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The New England Journal of MedicineCutaneous Electroanalgesia for Relief of Chronic and Neuropathic Pain

How might the unique mechanisms of TENS and Scrambler therapy revolutionize the landscape of non-pharmacological interventions in chronic pain management?

As physicians strive to seek innovative, non-pharmacologic interventions for chronic pain, cutaneous electroanalgesia, particularly transcutaneous electrical nerve stimulation (TENS) and Scrambler therapy, presents promising approaches.

Key Points

  • TENS and Scrambler therapy are forms of cutaneous electroanalgesia used for chronic pain management.
  • TENS, although effectiveness is largely based on open-label trials or case series, is valued for its accessibility, safety, and adjustability.
  • Scrambler therapy, a more recent method, requires trained professionals for administration and is believed to work by transforming pain stimuli into nonpainful sensations.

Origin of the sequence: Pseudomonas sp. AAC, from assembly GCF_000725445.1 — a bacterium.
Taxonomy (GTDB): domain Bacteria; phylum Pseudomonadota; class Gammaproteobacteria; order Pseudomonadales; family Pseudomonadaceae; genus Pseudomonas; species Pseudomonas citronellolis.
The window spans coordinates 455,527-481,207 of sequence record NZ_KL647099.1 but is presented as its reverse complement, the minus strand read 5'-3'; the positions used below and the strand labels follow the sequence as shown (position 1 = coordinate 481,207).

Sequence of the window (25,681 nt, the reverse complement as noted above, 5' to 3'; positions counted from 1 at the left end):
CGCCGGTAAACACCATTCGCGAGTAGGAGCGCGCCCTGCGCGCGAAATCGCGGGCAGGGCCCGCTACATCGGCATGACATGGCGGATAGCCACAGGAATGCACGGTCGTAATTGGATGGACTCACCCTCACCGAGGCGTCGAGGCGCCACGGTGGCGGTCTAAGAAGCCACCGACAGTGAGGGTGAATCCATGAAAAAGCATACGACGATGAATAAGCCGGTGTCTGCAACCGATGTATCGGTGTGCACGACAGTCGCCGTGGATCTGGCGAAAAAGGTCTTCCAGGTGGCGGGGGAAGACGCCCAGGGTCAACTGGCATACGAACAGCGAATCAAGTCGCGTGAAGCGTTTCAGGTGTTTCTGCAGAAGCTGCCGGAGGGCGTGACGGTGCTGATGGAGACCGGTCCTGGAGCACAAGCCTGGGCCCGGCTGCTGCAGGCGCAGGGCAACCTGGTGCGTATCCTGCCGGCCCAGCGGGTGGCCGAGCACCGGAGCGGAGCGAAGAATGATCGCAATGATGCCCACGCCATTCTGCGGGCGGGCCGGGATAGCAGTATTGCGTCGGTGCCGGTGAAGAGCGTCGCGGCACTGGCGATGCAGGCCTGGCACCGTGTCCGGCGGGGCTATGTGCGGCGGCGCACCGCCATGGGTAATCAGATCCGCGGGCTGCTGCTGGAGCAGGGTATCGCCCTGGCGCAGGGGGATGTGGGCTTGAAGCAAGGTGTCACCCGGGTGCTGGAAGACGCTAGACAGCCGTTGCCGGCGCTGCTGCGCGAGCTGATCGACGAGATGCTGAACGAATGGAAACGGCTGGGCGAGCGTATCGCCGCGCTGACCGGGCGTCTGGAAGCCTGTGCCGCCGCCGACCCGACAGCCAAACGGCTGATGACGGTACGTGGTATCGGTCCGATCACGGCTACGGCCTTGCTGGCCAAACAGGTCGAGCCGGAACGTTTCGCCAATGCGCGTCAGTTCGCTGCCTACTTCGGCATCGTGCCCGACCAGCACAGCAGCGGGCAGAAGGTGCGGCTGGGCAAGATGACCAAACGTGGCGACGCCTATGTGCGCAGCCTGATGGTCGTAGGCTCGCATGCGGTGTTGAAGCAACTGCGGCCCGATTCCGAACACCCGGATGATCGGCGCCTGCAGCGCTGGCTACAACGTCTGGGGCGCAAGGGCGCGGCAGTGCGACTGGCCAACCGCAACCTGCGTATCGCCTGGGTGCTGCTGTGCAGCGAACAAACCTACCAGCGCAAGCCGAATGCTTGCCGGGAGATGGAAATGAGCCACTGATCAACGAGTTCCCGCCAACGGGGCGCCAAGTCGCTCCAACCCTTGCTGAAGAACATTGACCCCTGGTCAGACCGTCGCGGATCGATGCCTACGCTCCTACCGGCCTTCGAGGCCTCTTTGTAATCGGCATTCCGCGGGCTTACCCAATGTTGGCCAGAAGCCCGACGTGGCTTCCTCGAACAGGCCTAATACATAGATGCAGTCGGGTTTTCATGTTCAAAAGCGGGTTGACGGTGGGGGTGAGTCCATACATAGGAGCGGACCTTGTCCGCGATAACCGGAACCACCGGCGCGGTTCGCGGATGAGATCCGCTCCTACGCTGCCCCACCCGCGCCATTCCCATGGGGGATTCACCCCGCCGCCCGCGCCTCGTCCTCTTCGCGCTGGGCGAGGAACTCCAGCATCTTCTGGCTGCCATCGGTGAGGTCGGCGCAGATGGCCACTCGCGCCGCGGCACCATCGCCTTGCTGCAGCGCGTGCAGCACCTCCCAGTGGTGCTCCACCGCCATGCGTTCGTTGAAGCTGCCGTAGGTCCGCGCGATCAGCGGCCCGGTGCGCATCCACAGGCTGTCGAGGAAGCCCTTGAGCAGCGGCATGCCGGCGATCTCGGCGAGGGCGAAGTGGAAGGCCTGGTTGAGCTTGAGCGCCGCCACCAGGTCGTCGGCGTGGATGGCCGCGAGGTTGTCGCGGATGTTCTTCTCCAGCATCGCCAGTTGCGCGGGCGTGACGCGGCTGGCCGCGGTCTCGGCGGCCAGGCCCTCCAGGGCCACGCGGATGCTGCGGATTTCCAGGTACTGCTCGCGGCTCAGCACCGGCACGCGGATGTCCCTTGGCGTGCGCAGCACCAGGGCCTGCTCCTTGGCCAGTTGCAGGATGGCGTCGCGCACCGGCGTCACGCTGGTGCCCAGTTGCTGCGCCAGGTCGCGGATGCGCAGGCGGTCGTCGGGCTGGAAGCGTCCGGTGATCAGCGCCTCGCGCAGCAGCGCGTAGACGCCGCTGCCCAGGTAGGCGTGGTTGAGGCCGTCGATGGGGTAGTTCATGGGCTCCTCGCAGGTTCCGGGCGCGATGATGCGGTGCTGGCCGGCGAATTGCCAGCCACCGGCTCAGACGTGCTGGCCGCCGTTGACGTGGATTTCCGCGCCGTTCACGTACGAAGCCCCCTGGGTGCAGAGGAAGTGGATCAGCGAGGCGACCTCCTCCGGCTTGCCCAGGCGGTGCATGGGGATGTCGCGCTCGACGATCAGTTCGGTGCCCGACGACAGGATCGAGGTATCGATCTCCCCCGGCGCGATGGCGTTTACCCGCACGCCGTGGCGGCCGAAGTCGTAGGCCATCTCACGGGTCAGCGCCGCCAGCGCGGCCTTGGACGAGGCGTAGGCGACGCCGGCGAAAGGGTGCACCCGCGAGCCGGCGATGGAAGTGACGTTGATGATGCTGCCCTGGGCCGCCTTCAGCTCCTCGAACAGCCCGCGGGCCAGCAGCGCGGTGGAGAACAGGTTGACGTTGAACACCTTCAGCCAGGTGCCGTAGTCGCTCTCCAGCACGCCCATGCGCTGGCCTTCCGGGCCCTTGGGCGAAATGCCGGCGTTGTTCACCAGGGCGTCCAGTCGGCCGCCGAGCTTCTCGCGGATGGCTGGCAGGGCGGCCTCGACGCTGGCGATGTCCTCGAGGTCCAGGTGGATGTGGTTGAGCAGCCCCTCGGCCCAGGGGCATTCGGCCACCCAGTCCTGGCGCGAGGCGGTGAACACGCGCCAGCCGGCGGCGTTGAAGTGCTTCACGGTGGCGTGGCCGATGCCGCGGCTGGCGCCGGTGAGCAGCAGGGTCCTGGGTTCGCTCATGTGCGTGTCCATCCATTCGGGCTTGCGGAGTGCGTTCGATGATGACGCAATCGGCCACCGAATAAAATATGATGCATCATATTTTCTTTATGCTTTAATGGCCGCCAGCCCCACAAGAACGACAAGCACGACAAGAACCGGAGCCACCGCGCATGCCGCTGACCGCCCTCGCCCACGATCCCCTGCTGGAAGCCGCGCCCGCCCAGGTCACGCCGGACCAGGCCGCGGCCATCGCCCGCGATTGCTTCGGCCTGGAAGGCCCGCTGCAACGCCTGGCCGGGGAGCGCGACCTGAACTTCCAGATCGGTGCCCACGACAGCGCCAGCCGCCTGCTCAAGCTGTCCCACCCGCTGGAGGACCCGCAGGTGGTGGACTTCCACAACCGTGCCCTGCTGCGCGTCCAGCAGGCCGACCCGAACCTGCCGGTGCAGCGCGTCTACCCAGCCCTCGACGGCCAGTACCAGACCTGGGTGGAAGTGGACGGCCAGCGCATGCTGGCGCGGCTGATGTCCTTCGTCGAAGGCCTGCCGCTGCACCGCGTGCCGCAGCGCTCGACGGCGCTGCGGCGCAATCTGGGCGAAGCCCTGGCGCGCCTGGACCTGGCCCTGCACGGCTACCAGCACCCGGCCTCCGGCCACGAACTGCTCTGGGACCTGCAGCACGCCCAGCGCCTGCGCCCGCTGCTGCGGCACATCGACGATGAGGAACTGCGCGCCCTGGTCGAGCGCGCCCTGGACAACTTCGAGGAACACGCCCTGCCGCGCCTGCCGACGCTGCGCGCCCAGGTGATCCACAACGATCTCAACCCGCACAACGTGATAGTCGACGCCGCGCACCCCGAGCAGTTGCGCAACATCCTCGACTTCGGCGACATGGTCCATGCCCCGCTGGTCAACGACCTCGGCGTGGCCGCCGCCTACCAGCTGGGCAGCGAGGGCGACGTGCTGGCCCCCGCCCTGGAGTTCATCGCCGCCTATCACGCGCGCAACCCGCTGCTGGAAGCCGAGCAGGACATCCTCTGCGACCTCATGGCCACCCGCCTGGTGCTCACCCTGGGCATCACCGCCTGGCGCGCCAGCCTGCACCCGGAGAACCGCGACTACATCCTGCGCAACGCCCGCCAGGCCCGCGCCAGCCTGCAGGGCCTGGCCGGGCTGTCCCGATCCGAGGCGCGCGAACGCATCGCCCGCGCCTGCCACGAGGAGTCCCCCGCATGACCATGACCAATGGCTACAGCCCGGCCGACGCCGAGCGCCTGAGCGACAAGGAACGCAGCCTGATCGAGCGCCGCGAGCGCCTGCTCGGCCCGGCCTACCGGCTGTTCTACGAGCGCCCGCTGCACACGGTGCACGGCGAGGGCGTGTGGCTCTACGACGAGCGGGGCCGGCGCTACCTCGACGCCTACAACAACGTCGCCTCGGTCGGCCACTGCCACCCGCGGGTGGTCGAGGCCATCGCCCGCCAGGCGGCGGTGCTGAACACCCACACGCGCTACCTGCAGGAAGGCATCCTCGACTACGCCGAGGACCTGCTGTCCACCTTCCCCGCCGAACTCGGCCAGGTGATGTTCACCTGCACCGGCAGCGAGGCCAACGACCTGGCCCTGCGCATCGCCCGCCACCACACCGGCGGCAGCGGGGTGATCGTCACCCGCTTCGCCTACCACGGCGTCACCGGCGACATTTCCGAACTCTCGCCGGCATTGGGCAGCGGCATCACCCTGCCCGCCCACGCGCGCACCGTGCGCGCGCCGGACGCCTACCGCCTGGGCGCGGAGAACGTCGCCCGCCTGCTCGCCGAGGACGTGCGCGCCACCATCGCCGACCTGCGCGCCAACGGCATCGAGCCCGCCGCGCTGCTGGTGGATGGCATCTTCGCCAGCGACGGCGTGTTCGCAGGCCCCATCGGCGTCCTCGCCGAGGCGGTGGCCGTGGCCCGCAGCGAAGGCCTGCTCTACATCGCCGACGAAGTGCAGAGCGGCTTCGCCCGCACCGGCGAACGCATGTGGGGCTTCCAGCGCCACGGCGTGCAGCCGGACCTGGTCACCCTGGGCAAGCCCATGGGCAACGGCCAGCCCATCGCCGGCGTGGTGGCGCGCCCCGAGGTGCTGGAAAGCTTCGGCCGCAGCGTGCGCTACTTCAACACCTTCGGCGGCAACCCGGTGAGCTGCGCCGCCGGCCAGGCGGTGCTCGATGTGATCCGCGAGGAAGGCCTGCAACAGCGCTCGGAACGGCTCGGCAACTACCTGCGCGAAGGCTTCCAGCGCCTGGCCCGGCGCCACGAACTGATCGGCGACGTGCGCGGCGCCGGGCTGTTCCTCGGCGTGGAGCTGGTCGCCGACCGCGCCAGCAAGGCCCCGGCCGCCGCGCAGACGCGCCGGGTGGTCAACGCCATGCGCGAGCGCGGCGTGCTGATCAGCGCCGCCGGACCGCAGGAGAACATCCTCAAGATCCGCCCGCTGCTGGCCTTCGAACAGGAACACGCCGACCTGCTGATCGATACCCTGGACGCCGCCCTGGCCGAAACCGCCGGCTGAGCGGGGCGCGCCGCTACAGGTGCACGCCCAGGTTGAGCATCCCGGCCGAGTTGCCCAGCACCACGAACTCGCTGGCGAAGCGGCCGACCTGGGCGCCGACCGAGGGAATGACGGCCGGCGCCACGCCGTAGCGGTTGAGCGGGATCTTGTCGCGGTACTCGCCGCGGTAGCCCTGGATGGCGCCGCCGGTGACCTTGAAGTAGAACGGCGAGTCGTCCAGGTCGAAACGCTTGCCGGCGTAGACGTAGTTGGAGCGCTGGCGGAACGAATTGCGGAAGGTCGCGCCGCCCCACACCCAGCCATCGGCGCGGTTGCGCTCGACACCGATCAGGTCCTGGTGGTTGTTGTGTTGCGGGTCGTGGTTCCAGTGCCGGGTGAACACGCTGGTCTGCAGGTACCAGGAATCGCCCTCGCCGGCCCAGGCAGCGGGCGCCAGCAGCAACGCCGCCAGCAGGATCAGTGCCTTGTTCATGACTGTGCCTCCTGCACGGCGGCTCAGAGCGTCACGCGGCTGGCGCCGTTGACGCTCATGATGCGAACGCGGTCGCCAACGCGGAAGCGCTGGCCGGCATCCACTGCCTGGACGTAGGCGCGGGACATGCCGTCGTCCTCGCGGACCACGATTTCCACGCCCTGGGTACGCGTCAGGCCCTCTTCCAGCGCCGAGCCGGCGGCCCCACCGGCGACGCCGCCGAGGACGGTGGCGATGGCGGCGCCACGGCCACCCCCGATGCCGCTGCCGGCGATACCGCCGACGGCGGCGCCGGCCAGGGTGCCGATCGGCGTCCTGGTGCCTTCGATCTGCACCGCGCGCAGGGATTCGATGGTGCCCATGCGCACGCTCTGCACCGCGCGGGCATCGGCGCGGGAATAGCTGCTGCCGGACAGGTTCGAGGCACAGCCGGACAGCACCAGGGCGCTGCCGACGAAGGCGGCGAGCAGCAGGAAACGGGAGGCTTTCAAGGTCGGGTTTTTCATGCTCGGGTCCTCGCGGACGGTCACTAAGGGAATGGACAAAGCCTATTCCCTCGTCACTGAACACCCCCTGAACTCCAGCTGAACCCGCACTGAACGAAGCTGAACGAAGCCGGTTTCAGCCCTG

• Scrambler therapy’s analgesic effects can last for extended periods, needing further investigation for validation.

Additional Points

  • There is a paucity of large, well-designed, randomized, sham-controlled clinical trials for both TENS and Scrambler therapy.
  • Cost and availability might limit the broader application of these therapies, especially Scrambler therapy.


  • TENS and Scrambler therapy hold promise as non-pharmacologic approaches for chronic pain management but require further research to fully comprehend their mechanisms and optimize their use.

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Did You Know?
According to the American Chronic Pain Association, nearly one in three Americans live with chronic pain, more than the combined number affected by heart disease, cancer, and diabetes.

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